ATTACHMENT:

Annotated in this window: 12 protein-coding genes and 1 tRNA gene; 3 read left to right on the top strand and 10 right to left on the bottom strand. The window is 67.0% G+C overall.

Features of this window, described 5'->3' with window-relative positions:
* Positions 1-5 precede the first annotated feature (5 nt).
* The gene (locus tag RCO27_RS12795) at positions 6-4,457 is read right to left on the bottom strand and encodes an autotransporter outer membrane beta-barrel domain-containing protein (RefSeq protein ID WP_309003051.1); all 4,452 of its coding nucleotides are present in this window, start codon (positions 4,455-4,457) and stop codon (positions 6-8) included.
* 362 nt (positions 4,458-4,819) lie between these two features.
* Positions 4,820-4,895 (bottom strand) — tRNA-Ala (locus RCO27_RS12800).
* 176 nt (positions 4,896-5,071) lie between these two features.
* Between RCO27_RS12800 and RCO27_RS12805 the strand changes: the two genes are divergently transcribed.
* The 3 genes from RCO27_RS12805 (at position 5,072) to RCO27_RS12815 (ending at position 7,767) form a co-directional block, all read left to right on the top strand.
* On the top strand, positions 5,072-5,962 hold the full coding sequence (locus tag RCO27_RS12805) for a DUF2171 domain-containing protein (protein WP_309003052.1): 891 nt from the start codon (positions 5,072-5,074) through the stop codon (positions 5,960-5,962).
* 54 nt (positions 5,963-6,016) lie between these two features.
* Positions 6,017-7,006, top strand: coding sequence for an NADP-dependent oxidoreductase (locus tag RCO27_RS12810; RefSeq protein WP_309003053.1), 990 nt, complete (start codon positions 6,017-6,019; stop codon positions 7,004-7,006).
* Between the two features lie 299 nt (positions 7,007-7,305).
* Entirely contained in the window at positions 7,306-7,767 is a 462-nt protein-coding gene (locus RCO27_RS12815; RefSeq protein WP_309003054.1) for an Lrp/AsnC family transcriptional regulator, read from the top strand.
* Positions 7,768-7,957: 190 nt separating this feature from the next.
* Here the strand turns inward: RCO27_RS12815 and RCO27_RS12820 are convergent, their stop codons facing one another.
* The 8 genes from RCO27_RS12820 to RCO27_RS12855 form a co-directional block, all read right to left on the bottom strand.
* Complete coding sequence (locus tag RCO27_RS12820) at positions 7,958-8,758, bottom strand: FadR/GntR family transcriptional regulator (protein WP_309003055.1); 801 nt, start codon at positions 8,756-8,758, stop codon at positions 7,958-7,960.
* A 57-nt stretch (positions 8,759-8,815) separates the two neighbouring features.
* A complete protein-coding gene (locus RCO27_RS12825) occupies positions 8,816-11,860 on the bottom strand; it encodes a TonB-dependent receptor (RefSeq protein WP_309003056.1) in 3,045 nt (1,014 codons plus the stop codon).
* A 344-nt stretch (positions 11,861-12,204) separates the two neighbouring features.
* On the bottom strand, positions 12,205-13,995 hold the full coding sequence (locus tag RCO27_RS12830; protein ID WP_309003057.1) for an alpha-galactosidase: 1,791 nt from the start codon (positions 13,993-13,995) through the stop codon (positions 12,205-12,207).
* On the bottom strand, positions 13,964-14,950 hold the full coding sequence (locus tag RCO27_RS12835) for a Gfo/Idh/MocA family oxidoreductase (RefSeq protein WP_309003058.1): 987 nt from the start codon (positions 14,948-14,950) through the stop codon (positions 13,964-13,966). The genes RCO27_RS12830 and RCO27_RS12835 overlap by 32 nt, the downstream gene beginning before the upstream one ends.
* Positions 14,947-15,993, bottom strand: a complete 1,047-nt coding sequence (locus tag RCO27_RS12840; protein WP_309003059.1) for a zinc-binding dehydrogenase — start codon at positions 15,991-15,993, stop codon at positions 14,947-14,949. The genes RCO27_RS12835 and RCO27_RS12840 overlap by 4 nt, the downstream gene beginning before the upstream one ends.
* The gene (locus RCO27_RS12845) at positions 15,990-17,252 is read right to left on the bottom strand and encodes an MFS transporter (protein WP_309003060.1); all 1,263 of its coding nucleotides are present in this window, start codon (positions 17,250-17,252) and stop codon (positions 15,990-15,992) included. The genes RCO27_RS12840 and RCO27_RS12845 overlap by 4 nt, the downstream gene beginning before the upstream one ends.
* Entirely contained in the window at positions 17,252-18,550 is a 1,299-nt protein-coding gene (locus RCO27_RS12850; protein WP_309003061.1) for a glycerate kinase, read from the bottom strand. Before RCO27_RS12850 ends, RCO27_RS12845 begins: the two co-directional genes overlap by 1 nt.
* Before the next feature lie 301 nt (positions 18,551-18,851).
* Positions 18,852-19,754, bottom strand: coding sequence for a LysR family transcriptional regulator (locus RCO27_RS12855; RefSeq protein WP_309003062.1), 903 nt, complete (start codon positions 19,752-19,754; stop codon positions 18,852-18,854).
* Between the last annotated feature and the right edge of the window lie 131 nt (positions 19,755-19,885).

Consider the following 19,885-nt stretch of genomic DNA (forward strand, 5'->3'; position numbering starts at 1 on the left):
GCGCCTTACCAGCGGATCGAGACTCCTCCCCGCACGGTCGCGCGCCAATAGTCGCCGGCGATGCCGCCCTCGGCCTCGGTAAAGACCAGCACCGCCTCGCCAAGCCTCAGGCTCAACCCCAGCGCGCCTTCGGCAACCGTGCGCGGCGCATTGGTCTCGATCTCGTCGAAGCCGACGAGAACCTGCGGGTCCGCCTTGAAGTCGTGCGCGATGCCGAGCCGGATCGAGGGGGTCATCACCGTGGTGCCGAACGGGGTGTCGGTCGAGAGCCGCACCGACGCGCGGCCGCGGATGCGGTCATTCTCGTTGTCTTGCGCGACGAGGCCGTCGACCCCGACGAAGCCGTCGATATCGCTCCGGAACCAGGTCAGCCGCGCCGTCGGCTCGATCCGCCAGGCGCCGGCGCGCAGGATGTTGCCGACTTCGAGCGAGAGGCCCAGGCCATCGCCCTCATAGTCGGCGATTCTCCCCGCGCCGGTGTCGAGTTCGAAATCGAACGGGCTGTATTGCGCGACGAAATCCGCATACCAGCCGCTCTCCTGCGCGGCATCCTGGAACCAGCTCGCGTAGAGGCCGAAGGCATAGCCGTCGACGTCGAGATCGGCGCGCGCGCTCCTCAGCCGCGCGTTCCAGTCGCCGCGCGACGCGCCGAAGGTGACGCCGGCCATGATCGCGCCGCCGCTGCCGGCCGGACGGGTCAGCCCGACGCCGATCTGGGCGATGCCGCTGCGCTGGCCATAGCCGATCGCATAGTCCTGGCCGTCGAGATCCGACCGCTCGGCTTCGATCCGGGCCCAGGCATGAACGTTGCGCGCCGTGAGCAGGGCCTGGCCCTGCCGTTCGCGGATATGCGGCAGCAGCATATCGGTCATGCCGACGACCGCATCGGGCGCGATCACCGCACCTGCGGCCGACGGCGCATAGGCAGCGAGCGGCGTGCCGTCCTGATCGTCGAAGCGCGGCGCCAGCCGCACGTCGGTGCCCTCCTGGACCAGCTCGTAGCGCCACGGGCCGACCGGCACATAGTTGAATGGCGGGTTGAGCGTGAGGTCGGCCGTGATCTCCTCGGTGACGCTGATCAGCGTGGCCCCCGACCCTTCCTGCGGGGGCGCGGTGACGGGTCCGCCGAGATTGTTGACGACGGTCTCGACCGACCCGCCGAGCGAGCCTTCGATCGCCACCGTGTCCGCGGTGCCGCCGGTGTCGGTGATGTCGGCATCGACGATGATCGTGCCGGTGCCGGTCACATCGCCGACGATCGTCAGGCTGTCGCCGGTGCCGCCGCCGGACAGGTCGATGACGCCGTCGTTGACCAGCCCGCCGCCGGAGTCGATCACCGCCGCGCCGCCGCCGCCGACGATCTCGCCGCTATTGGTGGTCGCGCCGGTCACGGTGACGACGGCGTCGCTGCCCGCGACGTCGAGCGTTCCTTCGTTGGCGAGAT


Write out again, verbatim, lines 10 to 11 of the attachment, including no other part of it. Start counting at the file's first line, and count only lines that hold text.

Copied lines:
* On the top strand, positions 5,072-5,962 hold the full coding sequence (locus tag RCO27_RS12805) for a DUF2171 domain-containing protein (protein WP_309003052.1): 891 nt from the start codon (positions 5,072-5,074) through the stop codon (positions 5,960-5,962).
* 54 nt (positions 5,963-6,016) lie between these two features.